New Minnesota Laws for 2018

The law is ever-adapting to new needs and changing circumstances. As society evolves, so to must the legal system that keeps it in check. Like most states, Minnesota lawmakers passed a variety of laws that came into effect in the new year. Starting January 1, 2018, a new set of laws began to govern the people of Minnesota, making changes to special elections, health insurance coverage, license plates, and more. Keeping up with the latest pieces of legislation in the North Star State can help you exercise your rights and stay out of legal trouble.

Changes to Special Election Dates

The state of Minnesota has selected five uniform dates that are now the only times cities, towns, and school districts may hold special elections, or elections to fill openings in public offices. The five available dates are as follows:

  • Second Tuesday in February
  • Second Tuesday in April
  • Second Tuesday in May
  • Second Tuesday in August
  • First Tuesday after the first Monday in November

The only time an entity can hold a special election outside of these dates is in the event of an emergency or disaster. Furthermore, school districts can now only consolidate polling locations if the district is holding an isolated election. School districts must select polling place locations from a list of already-designated polling places within the district.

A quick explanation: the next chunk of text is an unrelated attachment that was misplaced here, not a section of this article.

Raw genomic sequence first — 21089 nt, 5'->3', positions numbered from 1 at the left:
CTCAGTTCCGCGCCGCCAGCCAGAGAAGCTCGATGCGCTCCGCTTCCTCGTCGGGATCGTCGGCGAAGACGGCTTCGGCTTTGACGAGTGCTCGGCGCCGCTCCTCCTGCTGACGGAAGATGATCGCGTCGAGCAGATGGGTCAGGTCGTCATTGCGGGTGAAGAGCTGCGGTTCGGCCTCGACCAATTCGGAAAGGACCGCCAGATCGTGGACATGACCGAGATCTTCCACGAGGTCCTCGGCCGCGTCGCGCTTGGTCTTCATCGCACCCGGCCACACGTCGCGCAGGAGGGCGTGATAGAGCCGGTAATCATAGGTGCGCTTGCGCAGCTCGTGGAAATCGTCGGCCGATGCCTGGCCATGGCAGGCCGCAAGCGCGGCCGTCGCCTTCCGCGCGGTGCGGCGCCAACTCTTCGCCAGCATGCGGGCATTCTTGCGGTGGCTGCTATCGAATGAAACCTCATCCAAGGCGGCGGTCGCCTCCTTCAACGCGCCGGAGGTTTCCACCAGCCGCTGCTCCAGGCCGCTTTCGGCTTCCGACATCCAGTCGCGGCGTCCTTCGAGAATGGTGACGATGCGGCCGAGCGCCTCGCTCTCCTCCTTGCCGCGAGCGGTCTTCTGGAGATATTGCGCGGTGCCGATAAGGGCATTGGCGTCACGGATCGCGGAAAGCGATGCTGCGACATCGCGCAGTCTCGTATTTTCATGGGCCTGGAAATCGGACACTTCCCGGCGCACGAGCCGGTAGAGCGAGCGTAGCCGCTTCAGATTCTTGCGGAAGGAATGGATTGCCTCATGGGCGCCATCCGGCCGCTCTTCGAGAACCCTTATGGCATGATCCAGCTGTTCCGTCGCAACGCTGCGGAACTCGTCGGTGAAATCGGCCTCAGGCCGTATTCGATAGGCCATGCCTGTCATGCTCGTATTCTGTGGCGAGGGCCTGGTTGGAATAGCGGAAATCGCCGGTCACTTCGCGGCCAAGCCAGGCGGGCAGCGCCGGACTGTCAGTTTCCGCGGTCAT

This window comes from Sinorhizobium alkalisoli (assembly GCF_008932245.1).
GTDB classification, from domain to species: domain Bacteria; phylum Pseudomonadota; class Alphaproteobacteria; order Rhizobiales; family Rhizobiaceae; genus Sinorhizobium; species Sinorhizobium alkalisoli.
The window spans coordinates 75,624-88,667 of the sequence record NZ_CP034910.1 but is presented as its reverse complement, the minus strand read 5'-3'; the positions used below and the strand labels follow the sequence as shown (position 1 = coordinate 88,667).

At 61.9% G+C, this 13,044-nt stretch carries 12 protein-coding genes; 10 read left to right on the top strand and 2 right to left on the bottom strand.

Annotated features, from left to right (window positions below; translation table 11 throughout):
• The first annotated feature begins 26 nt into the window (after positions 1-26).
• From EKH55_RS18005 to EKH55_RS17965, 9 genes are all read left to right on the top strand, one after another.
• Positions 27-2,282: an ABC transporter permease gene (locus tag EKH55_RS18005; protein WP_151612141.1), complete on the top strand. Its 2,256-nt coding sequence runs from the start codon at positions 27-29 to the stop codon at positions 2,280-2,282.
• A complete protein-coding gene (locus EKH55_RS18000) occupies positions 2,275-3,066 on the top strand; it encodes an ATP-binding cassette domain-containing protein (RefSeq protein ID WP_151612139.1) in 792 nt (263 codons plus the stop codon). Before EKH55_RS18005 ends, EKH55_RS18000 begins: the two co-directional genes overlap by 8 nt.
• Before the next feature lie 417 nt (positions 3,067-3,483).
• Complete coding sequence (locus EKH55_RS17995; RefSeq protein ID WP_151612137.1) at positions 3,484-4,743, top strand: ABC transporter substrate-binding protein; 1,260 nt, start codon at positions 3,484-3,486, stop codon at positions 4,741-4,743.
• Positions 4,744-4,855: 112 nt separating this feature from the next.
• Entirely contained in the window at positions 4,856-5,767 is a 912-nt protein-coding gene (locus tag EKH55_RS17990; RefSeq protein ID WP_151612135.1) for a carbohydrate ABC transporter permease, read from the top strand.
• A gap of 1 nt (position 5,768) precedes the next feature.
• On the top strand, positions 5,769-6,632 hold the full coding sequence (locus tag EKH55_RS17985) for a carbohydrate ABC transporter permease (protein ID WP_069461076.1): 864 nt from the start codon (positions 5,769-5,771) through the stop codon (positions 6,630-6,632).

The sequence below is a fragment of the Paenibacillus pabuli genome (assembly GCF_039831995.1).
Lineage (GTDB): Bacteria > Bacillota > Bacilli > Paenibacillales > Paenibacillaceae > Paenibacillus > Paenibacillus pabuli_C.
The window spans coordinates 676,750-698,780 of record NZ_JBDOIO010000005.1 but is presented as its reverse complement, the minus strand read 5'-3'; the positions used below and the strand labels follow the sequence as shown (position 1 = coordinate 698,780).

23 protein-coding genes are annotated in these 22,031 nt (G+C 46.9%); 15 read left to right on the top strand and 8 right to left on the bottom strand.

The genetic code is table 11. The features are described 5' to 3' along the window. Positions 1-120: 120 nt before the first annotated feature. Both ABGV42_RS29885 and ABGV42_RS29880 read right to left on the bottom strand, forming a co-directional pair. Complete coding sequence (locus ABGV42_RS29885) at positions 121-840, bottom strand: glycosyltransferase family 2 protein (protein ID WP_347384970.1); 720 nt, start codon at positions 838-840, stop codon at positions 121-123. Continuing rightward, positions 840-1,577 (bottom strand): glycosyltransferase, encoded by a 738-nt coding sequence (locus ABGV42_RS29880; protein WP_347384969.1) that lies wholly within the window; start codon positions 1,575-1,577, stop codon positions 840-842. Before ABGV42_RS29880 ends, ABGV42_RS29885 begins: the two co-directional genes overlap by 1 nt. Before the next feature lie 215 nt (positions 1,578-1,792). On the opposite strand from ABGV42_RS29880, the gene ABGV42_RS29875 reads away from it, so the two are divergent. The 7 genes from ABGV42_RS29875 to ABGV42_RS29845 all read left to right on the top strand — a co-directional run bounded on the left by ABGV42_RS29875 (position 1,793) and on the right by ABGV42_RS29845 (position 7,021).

Insurance Now Covers Eye Drop Refills

There is a new statewide law that makes it mandatory for health plans that provide coverage for prescription eye drops to also cover eye drop refills before a 30- or 90-day supply expires. The law will apply to all health insurance plans Minnesotans purchase or renew on or after January 1, 2018. The law only applies to plans that already cover prescription eye drops. Talk to your insurance company if you run into any issues getting coverage for refills.

New Training for Home-Care Providers

Home-care providers, workers, and caregivers will now have access to special training about age-related hearing loss. Hearing loss is a serious issue among the elderly that can take away an individual’s independence, make the person feel isolated from friends and loved ones, and contribute to depression and harmful falls. Home-care workers can now include hearing-loss training in their annual requirements. Staff that performs direct services must take annual training to address issues such as infection control, home care bill of rights, and maltreatment reporting.

Specialty License Plates Now Available

Drivers can now opt to purchase specialty vehicle plates to honor fallen law enforcement officers killed in the line of duty. For an additional $10 state plate fee, a $25 donation to the Minnesota Law Enforcement Memorial Association (LEMA), and a $5 annual donation to the association in subsequent years, you can get this specialty plate. LEMA provides services such as maintenance of the law enforcement state memorial, management of the volunteer honor guard, counseling and financial assistance for family members after the death of an on-duty officer, and more. The Minnesota Department of Public Safety is in charge of the plate’s design.

Another new specialty license plate option is available for moped and motorized bicycle riders. There will now be disability license plates for these vehicles available. Owners of these vehicles can also apply for specialty plates that say “Start Seeing Motorcycles,” which are available with an annual donation to the Motorcycle Safety Fund. Retired law enforcement officers can also apply for specialty license plates for their mopeds and motorized bikes, with details about their service in the design. Your local Department of Motor Vehicles should have these specialty plates available starting January 1st.